(Fig. 4). Therefore, charging effectiveness calculated from Figs. 5 the variation in the natural convection had a negligible impact on
and 6 are 0.477 and 0.541 for 0.0186 kg/s and 0.0152 kg/s, the thermal resistance in the PCM. The effectiveness for freezing
respectively. is higher than the effectiveness for melting. This is expected as
Table 2 summarises the results obtained from all the experi- the thermal conductivity of ice is 2.2 W/m-K whereas for the
ments. In the table, the average heat transfer rate (Q av e ) has been thermal conductivity for water is 0.626 W/m-K [5]. Bdcarrats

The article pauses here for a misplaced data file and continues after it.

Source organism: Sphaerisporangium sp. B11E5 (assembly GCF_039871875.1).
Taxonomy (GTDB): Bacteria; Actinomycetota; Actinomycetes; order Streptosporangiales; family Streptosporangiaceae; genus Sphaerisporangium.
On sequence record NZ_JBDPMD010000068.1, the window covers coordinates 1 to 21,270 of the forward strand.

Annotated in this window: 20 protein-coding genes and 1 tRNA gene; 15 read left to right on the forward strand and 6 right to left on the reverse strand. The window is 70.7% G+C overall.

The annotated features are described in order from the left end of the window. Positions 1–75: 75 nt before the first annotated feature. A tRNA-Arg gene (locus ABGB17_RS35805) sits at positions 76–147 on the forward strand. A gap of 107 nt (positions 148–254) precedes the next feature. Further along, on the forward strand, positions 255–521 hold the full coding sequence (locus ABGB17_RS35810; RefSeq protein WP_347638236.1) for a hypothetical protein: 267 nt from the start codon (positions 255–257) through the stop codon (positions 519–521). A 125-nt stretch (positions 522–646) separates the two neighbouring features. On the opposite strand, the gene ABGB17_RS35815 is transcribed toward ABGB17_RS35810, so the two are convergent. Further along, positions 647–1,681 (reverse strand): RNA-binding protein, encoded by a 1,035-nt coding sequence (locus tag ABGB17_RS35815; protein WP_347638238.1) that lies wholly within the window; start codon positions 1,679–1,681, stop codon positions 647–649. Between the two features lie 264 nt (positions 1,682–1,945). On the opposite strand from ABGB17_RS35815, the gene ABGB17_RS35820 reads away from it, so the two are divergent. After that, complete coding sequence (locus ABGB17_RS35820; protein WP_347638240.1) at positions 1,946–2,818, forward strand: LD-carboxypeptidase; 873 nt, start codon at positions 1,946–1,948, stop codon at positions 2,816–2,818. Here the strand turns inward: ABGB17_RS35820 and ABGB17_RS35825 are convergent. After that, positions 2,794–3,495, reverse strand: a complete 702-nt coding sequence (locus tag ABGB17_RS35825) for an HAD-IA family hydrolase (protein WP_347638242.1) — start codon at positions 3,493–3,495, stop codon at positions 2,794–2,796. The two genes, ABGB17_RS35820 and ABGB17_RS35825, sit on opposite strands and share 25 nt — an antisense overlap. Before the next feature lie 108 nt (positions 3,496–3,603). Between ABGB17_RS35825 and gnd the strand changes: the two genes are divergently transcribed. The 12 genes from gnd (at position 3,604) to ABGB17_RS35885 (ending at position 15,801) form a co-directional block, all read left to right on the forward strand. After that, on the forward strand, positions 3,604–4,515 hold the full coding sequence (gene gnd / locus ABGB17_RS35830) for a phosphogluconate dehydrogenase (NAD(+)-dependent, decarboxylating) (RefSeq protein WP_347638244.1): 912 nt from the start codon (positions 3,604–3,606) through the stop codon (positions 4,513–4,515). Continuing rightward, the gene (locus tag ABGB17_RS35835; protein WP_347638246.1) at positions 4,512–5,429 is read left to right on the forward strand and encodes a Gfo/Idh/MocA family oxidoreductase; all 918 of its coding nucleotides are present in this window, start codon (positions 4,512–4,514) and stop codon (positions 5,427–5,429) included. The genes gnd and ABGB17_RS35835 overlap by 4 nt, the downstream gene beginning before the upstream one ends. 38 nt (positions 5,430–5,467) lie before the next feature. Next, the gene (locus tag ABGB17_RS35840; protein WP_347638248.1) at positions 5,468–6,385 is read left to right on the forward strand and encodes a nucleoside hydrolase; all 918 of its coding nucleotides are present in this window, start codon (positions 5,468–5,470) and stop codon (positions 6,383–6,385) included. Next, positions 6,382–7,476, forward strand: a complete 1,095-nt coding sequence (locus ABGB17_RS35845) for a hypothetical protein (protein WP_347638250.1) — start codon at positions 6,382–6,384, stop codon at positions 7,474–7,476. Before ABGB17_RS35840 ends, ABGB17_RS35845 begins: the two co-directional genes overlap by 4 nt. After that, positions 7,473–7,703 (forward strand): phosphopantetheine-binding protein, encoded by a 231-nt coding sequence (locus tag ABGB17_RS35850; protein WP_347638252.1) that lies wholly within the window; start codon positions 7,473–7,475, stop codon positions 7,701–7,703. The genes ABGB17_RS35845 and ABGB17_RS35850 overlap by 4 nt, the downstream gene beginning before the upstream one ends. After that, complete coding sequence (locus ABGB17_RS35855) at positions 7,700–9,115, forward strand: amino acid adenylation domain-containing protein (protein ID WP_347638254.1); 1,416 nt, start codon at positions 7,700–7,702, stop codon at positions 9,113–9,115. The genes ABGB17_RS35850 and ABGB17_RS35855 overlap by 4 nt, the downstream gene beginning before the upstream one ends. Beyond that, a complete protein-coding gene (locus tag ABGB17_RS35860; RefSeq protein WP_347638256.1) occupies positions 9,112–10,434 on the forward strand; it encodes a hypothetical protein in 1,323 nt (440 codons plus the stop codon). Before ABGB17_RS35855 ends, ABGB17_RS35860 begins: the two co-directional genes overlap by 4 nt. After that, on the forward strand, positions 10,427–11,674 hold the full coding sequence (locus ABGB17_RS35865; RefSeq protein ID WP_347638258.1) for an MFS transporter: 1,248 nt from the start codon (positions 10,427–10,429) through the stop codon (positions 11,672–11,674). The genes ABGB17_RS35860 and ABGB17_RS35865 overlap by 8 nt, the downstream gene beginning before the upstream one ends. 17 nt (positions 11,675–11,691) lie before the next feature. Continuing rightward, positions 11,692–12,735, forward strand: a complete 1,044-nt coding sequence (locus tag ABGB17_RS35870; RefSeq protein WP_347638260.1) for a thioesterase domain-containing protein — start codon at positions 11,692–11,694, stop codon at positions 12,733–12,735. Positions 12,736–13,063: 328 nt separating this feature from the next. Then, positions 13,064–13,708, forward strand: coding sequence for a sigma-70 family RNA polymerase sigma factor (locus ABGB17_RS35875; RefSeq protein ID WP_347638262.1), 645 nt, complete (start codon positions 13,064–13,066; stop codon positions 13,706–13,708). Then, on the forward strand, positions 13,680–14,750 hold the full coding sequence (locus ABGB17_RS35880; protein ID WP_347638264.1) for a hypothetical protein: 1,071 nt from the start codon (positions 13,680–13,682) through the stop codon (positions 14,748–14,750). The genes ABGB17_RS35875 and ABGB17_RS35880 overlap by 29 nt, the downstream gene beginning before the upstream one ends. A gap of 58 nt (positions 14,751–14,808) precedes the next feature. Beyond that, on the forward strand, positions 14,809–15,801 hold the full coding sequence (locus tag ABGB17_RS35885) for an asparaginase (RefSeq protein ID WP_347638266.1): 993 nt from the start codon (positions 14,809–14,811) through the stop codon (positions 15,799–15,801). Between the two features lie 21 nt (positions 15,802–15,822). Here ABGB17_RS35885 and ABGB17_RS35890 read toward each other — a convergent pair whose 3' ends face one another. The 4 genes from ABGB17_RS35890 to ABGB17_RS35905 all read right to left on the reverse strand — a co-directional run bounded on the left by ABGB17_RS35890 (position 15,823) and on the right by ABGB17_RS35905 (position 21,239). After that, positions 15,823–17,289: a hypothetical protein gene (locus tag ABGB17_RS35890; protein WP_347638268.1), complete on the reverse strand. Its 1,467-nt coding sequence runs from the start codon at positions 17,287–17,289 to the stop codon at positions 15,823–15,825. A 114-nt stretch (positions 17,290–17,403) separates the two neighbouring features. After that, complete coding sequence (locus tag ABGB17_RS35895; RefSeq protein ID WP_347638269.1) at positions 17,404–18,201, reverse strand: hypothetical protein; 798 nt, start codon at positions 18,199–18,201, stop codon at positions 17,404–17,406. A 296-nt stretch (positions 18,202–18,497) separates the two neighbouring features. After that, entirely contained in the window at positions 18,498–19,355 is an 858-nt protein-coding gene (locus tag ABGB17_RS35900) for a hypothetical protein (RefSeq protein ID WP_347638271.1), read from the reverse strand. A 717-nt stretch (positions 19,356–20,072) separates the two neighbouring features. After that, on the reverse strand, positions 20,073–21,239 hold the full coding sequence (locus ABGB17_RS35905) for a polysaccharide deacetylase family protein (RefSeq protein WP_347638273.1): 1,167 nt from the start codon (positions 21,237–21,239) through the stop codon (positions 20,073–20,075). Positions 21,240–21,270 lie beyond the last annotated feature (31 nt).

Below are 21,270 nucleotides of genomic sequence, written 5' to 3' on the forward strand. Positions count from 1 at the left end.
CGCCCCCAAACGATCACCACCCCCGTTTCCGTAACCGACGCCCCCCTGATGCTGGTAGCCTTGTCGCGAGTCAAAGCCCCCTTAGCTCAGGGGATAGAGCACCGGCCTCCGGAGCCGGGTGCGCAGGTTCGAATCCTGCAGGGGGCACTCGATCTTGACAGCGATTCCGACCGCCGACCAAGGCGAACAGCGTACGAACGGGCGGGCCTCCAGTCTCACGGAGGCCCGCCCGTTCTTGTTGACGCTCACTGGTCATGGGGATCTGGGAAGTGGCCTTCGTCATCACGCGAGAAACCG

determined from the measurements taken during the experiments. et al. [24] identied an effective conductivity, including natural
Figs. 7 and 8 show the measured average effectiveness with convection, of 1.1 W/m-K when water was used as the PCM, which
respect to ow rate for discharging and charging respectively. Both is still lower than the conductivity of ice. Overall the average effec-
graphs show how increasing the mass ow rate reduces the tiveness can be readily represented by the empirical equations. The

Fig. 5. Temperatures during charging with the mass ow rate of 0.0186 kg/s.

Fig. 6. Temperatures during charging with the mass ow rate of 0.0152 kg/s.
554 N.A.M. Amin et al. / Applied Energy 93 (2012) 549555

Table 2
Parameters and results for all experiments.

Process Mass ow rate (kg/s) Tin Tout Phase change time (min) e Q_ av e (W) Euseful (kJ)